BU’s current policies regarding new part-time faculty are prompting some to consider job prospects other than teaching.

“I have a one-year-old. I have to care about my family,” Smith said. “I can’t teach here just because I love it.”

Starting September 2022, part-time faculty are paid at minimum either $1,750 or $2,100 per credit, according to their 2019-2023 contract. To earn the higher rate, part-time faculty members must complete four calendar years of employment or teach eight courses.

McCleery said closing the pay difference among part-time faculty is one of their “biggest priorities.” 

After one bargaining session for part-time faculty union members in July, McCleery said she asked for updates over the course of three months, but she said she received no response until the end of October.

All together, the BU bargaining Local 509 unit has filed four unfair labor practice charges in the last six months. These charges are still open cases.

RAs are in the beginning stages of negotiations with the university, McCleary said. The graduate student workers union drafted its first contract with the university last spring.

“To [BU], not having a contract for another month means that they get to save money, but for us, it might mean that we can’t make our rent,” said Meiya Sparks Lin, a teaching assistant and second year PhD student in the College of Arts and Sciences. 

The part-time faculty’s button campaign originated from the union’s discontent with the progress of negotiations, said Bill Marx, a union steward and master lecturer in COM.

Buttons made by the part-time-faculty union read the message, “Call Bullsh*t. Make BU pay living wages.” ANDREW BURKE-STEVENSON/DFP PHOTOGRAPHER

“I don’t want to say that improvement hasn’t been done or that the collaboration has not been effective, because it has,” Marx said. “But, there is considerable room to improve. We’re at a moment of real frustration.”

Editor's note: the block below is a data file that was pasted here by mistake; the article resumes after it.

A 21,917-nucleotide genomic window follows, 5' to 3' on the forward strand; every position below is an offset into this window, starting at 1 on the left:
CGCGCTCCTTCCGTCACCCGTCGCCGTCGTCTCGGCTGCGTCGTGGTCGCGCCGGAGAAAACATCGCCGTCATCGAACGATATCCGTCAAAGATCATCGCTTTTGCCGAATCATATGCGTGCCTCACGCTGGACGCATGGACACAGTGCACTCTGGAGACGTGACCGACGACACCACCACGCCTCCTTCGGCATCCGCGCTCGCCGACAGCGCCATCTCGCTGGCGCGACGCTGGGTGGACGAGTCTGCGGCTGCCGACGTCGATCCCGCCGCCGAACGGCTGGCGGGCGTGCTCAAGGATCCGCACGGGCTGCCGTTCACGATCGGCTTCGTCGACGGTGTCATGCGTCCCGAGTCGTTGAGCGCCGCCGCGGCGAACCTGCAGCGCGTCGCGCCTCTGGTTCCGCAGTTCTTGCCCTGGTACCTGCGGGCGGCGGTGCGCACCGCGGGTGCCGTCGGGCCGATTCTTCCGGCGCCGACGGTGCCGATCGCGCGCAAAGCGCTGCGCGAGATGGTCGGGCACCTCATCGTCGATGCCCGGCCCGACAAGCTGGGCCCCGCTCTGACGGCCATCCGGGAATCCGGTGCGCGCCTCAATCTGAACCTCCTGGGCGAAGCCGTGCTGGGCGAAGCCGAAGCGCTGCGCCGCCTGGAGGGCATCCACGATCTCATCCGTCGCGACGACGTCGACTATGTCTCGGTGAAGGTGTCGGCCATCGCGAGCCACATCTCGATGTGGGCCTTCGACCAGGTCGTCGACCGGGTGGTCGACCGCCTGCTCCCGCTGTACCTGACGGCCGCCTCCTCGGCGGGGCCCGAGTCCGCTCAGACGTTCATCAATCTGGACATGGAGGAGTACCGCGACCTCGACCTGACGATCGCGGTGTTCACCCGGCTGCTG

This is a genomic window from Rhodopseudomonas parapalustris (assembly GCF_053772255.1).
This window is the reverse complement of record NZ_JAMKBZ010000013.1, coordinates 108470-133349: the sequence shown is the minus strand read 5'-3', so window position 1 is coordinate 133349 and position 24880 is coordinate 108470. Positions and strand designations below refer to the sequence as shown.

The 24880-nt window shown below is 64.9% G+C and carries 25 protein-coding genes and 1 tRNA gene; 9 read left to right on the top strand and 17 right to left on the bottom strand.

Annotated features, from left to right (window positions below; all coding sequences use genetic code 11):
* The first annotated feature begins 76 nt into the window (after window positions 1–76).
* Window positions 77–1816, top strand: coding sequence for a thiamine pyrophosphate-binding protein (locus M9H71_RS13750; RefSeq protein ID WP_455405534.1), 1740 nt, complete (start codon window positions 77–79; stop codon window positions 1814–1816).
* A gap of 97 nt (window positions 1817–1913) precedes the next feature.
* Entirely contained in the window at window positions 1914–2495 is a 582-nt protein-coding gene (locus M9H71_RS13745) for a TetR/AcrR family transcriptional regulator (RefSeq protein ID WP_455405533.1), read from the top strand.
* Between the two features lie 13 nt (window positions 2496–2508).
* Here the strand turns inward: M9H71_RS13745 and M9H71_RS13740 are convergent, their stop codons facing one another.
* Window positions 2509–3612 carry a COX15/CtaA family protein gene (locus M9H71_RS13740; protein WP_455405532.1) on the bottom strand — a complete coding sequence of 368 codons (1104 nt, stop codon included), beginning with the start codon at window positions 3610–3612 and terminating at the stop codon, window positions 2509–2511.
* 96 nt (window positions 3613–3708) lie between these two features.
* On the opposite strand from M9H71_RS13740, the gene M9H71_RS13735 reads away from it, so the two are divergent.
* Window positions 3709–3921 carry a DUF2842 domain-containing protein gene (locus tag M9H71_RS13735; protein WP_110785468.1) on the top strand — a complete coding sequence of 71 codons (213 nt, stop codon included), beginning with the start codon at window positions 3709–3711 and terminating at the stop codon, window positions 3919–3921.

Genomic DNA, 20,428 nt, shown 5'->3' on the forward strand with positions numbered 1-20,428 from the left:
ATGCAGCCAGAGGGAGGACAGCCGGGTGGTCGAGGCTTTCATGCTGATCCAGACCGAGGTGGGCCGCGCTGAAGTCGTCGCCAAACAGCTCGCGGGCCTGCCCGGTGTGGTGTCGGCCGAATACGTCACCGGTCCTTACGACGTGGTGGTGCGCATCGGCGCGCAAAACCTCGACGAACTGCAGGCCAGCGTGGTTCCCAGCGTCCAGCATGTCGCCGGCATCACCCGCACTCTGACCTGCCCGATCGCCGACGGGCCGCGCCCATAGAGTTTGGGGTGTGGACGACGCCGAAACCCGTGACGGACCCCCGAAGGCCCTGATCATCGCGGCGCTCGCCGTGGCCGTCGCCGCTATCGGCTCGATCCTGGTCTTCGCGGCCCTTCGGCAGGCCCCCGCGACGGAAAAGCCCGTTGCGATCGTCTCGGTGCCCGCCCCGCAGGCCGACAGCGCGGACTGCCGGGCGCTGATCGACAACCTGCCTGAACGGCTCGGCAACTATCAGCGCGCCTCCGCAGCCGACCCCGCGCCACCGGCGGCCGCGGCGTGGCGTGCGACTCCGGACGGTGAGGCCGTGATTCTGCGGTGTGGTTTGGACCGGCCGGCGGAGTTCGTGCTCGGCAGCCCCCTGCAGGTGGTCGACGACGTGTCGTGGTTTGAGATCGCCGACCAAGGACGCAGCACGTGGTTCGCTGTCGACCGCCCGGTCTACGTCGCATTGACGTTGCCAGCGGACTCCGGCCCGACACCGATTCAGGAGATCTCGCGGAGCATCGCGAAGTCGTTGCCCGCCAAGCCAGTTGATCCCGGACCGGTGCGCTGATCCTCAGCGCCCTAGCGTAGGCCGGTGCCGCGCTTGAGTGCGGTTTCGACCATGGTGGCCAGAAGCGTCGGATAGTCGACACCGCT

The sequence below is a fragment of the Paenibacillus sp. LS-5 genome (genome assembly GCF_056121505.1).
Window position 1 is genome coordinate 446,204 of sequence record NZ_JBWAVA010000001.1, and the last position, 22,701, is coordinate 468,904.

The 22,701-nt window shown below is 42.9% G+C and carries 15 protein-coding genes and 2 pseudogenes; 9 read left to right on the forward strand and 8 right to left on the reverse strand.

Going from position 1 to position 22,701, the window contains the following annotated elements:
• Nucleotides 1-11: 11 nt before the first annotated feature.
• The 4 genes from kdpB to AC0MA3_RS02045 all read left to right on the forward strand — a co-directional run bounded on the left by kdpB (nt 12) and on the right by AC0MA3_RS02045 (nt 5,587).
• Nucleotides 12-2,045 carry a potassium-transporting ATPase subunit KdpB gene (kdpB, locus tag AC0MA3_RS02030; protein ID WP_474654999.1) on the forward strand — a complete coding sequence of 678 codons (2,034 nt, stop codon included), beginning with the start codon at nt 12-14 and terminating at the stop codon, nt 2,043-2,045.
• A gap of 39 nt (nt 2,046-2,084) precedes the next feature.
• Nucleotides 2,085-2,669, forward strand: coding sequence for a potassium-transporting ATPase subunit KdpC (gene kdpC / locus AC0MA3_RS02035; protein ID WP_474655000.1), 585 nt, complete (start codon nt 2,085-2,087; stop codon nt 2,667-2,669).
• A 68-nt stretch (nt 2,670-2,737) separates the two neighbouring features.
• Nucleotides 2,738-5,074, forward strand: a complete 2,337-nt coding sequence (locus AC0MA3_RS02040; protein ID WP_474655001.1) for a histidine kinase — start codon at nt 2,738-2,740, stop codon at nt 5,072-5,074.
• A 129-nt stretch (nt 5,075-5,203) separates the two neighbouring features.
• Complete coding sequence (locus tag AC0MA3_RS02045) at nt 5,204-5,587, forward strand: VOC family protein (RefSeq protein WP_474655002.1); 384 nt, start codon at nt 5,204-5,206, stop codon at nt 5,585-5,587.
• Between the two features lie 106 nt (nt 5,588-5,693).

This current negotiation period has taken longer than the last. Part-time faculty and the university reached a tentative agreement in November 2019, less than four months after the previous contract expired, according to the 2019-2023 contract.

Now, they’re working off an expired contract.

“We don’t have offices,” Smith said. “We don’t have a presence on campus except for that classroom, where people think we’re paid the same as some tenured professor who’s been here for 30 years.” 

While the deadlock in negotiations continues, some of the union workers, like Smith, feel the weight of the unknown. He is a SAG-AFTRA actor whose only current job is at BU.

“I love [acting and writing] so much that I want that to translate to a classroom full of students,” Smith said. “But I’m at risk of walking out the door, because there’s not a lot holding me here. Because the same loyalty I give to BU is not the loyalty I get back.”

 

This is part of an ongoing Daily Free Press investigation.

One Comment

  1. Hannibal Lecturer

    The graph is perhaps a bit misleading because it shows rates of change rather than the cumulative effect (therefore, to a casual glance, it looks as though things have “evened out”).

    Otherwise, excellent article. The university has long treated even the most experience and accomplished adjuncts poorly. These people have terminal degrees and vast expertise, and they teach thousands of classes each year, but receive almost no respect, recognition, institutional support, or job security. So at the very least, they should get fair wages.